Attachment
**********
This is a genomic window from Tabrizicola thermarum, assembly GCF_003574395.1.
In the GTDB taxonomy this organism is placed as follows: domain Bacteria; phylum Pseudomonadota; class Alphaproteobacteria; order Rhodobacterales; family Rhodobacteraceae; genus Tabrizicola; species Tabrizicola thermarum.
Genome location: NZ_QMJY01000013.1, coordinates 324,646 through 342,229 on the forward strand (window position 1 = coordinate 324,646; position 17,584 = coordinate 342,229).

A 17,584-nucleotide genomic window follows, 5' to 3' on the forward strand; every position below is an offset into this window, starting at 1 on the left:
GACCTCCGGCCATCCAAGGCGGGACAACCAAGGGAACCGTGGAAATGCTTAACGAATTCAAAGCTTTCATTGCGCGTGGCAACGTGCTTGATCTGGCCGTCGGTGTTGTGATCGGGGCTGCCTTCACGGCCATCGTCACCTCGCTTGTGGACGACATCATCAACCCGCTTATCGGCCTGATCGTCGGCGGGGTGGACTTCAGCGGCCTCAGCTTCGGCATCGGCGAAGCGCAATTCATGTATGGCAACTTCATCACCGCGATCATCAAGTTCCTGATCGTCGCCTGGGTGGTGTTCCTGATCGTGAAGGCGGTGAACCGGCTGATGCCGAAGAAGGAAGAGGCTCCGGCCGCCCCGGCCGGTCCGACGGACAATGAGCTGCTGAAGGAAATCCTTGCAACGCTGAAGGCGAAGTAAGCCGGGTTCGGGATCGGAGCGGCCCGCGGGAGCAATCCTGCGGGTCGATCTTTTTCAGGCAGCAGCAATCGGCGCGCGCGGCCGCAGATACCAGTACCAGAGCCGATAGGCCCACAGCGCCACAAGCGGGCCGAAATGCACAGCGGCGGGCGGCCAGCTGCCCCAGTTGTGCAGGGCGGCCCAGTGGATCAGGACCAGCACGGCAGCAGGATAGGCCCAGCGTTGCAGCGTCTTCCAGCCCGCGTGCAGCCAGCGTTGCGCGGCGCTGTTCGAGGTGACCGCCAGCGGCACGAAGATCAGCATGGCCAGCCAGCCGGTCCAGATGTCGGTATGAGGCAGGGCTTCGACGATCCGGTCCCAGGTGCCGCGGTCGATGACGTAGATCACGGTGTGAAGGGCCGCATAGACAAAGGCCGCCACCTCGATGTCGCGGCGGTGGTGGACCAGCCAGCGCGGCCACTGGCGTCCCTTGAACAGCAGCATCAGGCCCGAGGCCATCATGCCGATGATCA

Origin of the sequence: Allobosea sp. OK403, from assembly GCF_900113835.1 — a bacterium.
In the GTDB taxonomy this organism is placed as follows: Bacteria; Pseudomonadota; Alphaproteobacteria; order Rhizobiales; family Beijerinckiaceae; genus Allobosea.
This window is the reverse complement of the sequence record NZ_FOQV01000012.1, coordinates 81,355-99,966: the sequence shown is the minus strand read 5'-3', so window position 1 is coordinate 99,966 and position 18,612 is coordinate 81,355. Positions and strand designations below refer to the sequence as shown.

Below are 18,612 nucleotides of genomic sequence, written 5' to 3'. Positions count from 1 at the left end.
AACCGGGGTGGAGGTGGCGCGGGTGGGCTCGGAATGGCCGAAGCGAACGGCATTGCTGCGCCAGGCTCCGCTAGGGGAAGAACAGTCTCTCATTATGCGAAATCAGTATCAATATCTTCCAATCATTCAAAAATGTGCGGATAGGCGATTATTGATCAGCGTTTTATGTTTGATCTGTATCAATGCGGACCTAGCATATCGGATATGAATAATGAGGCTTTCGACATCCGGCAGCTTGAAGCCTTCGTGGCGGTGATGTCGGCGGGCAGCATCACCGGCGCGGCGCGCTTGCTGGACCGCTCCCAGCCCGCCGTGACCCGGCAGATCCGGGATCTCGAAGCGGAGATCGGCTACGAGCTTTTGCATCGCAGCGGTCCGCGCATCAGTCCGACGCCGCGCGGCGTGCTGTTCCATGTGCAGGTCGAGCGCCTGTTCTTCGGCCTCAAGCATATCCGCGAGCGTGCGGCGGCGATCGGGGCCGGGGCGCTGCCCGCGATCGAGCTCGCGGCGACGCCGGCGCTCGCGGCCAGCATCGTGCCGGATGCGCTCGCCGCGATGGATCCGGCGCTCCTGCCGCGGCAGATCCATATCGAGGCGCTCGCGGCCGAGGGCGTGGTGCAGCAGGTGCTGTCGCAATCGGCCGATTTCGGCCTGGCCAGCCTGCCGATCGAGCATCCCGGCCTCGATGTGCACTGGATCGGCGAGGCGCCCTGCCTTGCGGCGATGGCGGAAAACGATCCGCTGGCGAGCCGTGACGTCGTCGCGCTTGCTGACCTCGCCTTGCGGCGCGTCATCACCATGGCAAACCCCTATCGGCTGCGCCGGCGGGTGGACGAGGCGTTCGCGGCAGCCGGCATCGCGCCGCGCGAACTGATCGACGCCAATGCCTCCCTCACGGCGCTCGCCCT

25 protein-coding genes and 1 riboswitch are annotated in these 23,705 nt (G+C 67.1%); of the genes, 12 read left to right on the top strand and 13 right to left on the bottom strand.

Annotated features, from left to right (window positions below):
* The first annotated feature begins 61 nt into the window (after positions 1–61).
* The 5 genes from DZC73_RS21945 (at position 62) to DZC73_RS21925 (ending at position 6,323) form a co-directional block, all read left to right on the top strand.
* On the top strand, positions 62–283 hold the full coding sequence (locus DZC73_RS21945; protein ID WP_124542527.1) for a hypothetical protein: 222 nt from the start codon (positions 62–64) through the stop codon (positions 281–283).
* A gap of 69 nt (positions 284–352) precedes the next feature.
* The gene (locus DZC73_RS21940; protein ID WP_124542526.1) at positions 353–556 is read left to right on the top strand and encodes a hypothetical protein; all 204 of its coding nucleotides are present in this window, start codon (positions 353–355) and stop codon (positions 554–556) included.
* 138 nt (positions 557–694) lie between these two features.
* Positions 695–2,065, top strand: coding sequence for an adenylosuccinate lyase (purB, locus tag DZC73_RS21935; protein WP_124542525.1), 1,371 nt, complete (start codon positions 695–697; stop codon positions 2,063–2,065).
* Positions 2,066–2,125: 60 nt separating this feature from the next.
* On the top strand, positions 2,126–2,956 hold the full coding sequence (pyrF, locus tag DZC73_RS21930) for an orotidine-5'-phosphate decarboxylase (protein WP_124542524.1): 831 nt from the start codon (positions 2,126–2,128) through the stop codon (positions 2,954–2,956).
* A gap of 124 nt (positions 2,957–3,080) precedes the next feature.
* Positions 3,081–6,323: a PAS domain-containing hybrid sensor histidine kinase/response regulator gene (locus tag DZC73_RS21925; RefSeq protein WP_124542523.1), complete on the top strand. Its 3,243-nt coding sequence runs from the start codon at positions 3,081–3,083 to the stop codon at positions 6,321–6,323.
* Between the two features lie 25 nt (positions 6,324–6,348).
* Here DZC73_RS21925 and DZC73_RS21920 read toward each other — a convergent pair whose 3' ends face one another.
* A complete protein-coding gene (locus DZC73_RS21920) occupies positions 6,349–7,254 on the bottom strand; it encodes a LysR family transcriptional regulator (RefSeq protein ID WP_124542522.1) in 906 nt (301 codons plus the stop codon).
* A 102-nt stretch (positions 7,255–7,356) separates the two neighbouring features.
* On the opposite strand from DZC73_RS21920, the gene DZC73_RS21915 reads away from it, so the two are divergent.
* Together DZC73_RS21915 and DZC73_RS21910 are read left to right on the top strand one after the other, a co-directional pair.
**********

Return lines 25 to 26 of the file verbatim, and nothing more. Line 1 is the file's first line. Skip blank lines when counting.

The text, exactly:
* Here DZC73_RS21925 and DZC73_RS21920 read toward each other — a convergent pair whose 3' ends face one another.
* A complete protein-coding gene (locus DZC73_RS21920) occupies positions 6,349–7,254 on the bottom strand; it encodes a LysR family transcriptional regulator (RefSeq protein ID WP_124542522.1) in 906 nt (301 codons plus the stop codon).